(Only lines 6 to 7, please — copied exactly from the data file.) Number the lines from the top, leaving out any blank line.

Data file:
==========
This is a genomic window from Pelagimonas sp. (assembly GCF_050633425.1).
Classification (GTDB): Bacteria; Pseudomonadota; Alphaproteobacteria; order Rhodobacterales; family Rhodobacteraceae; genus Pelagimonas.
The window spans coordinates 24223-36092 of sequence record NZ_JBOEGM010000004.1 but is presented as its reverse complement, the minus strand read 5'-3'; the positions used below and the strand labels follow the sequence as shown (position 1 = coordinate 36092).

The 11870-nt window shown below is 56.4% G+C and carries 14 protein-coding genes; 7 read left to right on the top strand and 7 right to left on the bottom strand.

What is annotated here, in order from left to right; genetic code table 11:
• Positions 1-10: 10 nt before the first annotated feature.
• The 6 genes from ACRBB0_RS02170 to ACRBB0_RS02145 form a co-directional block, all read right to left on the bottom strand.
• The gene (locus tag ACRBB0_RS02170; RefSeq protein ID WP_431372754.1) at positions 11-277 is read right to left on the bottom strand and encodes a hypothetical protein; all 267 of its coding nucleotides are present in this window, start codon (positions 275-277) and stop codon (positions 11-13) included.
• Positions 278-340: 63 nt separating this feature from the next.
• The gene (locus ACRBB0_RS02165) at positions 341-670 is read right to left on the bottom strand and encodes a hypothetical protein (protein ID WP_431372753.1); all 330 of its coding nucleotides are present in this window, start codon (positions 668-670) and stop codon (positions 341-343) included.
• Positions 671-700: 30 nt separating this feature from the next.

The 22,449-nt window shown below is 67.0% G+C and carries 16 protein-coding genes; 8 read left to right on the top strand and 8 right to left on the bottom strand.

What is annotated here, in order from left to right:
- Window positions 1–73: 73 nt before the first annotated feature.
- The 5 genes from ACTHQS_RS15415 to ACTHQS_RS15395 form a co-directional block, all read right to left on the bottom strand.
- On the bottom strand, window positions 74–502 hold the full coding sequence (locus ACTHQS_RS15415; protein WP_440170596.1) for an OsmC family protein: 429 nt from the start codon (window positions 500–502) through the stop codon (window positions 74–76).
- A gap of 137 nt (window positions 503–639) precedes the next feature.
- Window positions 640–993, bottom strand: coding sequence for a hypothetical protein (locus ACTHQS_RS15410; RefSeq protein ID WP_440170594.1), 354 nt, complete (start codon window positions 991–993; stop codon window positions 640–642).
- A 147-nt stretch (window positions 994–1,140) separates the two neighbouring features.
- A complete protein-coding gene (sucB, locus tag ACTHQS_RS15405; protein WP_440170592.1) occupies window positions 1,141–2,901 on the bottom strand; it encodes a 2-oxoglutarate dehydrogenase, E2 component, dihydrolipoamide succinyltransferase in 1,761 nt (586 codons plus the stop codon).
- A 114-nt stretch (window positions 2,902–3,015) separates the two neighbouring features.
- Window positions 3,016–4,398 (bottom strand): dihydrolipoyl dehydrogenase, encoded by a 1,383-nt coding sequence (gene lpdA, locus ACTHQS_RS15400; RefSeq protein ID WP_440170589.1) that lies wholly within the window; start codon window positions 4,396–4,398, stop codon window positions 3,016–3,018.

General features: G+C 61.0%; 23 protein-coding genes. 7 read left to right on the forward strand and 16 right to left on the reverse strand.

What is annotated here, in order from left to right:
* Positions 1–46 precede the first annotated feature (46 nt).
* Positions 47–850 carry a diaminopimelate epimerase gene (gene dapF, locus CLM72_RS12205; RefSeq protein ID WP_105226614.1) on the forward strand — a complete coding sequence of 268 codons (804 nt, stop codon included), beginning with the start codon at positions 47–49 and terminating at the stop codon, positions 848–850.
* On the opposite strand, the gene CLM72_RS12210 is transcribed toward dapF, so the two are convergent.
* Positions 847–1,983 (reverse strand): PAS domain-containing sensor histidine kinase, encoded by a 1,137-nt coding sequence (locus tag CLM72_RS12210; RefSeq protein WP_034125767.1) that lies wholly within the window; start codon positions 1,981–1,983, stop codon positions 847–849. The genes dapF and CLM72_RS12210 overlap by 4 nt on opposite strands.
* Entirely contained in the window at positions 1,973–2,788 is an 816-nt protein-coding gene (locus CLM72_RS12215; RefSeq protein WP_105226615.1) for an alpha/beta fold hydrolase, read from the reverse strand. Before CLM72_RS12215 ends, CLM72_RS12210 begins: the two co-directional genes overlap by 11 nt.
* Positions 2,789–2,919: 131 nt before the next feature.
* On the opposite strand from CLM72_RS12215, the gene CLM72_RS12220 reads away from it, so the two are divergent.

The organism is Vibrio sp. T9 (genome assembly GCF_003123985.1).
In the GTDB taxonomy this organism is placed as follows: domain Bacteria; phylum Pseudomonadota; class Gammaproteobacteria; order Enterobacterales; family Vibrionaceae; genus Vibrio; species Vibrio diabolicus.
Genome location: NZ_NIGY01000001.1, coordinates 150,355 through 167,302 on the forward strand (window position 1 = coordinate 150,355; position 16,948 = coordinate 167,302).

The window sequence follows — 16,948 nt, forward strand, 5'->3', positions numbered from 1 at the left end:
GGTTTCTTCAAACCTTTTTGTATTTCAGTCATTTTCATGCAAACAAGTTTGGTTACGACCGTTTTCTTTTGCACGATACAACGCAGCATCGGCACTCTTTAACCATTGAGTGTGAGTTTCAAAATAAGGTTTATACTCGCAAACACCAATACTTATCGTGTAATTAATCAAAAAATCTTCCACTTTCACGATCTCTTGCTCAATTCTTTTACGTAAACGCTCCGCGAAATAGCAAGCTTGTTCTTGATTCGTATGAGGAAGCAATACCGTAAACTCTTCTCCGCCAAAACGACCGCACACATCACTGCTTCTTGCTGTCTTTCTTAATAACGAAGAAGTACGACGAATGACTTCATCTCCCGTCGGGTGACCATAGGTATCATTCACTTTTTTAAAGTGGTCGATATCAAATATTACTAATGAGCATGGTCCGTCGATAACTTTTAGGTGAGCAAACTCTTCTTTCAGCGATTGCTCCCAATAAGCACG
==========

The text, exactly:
• Positions 1-10: 10 nt before the first annotated feature.
• The 6 genes from ACRBB0_RS02170 to ACRBB0_RS02145 form a co-directional block, all read right to left on the bottom strand.